Ralph B. Davis email@example.com
February 5, 2014
PRESTONSBURG — A pair of auctions held over the weekend to help the fiscal court dig out of a predicted shortfall ran into some snags, when bidding on the Martin Community Center did not reach the reserve price and one person who won auctions for several vehicles is not expected to take delivery.
Regardless, the court learned Monday that the county will likely have enough money to avoid defaulting on a $700,000 bond payment at the end of the month, although after that point, the county’s finances will get very dicey.
During an auction of surplus vehicles at the county garage Saturday, Harpo Castle submitted winning bids on four items, totaling $12,800. However, according to county treasurer David Layne, Castle notifed county road supervisor Mike Jarrell afterwards that he planned to pay for the vehicles by simply offsetting the amount from the nearly $160,000 in unpaid bills he has submitted to the court.
Layne said the terms of the auction would not allow such an arrangement. Terms of sale at the auction required a payment of 10 percent down, with the balance due within 30 days.
Castle has been at odds with magistrates over a number of bills for work he completed four years ago at the direction of Judge-Executive R.D. “Doc” Marshall. In addition to the $160,000 in invoices already submitted, Castle has indicated there are another $850,000 in bills he has not yet submitted.
Castle apparently made the 10 percent deposit, so County Attorney Keith Bartley advised magistrates that they should honor the 30-day period for him to complete the sale.
On Tuesday, the court voted to offer the vehicles to the second-place bidder, if Castle does not meet the deadline.
During the vehicle auction, the county raised $32,650.
Castle was also a central figure at a property auction later Saturday. When the Martin Community Center first went up for bid, Castle offered $300,000, just shy of the reserve amount. Over the course of three appraisals, the center was valued at between $425,000 and $450,000, leaving a reserve price between $318,750 and $337,500.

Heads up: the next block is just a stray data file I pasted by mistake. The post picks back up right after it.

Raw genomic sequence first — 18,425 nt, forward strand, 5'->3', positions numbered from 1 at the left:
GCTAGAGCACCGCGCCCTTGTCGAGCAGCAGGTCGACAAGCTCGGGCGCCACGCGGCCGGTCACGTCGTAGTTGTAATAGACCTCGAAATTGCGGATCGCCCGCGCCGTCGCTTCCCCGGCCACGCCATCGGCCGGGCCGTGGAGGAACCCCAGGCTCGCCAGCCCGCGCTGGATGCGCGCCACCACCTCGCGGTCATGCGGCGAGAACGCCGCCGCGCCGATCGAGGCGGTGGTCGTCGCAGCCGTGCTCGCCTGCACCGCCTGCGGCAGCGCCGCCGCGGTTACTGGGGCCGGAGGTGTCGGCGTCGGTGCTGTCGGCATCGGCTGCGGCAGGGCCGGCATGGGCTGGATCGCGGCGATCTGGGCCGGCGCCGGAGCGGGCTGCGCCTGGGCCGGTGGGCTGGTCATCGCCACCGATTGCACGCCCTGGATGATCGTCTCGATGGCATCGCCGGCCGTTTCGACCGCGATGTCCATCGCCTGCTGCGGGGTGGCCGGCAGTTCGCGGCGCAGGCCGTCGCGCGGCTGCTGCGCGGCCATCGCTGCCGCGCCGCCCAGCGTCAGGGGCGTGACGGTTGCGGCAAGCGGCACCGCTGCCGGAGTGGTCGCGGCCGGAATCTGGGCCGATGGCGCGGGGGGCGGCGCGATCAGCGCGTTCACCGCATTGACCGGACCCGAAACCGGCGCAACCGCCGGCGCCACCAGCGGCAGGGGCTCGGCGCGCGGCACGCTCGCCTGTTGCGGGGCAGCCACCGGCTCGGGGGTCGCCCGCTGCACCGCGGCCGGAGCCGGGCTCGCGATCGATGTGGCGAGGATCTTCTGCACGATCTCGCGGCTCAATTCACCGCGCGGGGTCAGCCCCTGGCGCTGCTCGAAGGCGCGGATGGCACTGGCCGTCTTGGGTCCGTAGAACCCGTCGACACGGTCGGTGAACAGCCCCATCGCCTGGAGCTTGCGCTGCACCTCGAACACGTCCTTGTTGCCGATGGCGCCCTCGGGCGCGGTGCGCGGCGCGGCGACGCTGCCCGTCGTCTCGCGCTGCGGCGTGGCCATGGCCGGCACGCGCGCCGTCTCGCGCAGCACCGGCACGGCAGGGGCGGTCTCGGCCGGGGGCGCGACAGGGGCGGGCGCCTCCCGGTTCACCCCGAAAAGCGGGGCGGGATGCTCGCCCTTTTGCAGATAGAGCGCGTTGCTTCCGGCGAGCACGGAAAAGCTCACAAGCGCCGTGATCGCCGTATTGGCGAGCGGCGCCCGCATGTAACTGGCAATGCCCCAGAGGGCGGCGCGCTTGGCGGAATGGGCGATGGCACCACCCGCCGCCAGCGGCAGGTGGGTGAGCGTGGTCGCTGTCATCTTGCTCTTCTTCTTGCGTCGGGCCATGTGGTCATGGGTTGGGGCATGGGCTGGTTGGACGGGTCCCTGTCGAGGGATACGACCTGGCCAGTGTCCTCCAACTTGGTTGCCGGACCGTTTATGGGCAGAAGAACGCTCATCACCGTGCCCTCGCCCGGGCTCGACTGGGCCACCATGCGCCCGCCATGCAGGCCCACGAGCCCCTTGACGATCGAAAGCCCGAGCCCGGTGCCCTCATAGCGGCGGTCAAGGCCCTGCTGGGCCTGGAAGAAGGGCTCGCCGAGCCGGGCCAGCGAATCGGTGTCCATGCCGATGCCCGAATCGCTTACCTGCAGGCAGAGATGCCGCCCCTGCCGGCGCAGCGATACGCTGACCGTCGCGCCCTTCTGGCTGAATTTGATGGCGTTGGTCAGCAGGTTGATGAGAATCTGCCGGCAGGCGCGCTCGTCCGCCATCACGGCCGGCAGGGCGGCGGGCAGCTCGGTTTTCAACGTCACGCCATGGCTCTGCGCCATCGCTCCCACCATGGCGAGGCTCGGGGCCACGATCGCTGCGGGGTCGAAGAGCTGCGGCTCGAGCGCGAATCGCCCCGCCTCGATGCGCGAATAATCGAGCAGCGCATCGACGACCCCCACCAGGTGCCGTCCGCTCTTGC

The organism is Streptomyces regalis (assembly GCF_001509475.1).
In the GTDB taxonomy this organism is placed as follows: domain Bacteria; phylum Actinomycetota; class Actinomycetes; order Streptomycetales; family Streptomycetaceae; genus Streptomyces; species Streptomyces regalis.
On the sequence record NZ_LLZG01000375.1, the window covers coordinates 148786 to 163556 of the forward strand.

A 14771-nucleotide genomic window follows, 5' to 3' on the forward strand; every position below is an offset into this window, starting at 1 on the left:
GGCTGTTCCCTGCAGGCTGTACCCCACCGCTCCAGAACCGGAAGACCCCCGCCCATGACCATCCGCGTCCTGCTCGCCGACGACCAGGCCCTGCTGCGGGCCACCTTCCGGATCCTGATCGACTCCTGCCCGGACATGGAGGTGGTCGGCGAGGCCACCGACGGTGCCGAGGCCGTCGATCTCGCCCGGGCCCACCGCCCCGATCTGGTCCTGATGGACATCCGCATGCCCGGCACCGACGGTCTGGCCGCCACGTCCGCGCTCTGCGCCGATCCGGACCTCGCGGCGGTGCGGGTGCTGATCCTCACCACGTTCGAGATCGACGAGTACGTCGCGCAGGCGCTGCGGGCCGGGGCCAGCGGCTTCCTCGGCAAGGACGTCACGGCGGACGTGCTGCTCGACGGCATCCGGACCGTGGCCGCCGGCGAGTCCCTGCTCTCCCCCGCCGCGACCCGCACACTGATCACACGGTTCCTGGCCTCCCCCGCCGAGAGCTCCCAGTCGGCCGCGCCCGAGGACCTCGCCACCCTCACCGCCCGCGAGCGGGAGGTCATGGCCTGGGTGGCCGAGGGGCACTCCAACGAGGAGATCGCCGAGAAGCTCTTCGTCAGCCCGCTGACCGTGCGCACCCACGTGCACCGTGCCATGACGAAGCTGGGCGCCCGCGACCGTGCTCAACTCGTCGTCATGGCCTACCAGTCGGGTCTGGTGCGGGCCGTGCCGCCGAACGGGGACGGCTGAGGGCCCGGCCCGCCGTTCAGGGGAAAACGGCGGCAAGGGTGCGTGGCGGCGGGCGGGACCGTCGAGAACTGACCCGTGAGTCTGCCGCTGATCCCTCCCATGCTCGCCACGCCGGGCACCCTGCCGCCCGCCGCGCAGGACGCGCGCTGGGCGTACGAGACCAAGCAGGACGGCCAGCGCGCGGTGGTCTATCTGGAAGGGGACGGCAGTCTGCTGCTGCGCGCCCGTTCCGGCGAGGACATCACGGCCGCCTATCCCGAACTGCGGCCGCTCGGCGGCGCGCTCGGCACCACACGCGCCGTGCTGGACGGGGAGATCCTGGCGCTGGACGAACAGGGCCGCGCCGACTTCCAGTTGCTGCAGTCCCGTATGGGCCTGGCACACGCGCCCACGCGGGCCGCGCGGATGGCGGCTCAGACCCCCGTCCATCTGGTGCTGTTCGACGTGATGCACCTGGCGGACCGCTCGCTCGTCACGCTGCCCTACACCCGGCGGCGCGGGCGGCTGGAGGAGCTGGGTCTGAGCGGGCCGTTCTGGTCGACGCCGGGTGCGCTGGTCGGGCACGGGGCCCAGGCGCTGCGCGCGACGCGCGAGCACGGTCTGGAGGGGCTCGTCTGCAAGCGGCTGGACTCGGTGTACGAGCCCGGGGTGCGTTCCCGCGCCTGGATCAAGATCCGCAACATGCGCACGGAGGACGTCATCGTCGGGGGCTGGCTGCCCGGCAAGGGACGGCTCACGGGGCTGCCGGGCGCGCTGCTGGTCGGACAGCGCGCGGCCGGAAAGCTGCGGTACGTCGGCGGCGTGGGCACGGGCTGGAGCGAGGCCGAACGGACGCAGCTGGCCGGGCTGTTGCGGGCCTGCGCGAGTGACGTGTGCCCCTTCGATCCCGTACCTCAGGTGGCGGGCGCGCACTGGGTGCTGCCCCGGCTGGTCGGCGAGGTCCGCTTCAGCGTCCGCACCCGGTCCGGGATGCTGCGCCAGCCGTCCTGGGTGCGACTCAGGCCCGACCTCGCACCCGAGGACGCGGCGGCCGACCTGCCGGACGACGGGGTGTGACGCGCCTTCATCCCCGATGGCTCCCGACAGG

Marshall indicated prior to Tuesday’s meeting that Castle had planned to pay for the center by deducting the price from the bills he owes the county. When the county refused that arrangement, Castle did not offer a 10 percent down payment and the property went up for sale again. The second time, the high bid was $100,000, far short of the reserve price.
On Tuesday, the court narrowly decided to list the center with Century 21, under a 90-day contract. Century 21 would receive 5 percent of the purchase price, if the property sells. Magistrates split on the measure, with District 1’s John Goble and District 4’s Ronnie Akers voting in favor of the move, and District 2’s Hattie Owens and District 3’s Warren Jarrell voting against it. Marshall broke the tie by voting in favor of listing the property.
Another piece of property offered for auction, a small tract of hillside property near the Prestonsburg Village Shopping Center, was sold to Leonard Hall for $10,750.
During Tuesday meeting, Layne also revealed that cost-cutting measures enacted by the court in December and January had created enough space in the county’s budget to make it possible for the court to meet its scheduled $700,000 bond payment at the end of the month, but only just barely. Layne said his projections of anticipated revenues and expenses, coupled with cash currently on hand, would leave the county with $80,000, after making the payment.
“So, you think at the rate we’re going, we’ll be able to make that bond payment, regardless of whether we sell the property?” Bartley asked.
Layne simply held up two crossed fingers in response.
After the meeting, Layne said the good news about the bond payment would still leave the county short of being able to pay its bills in March, if the community center does not sell before then.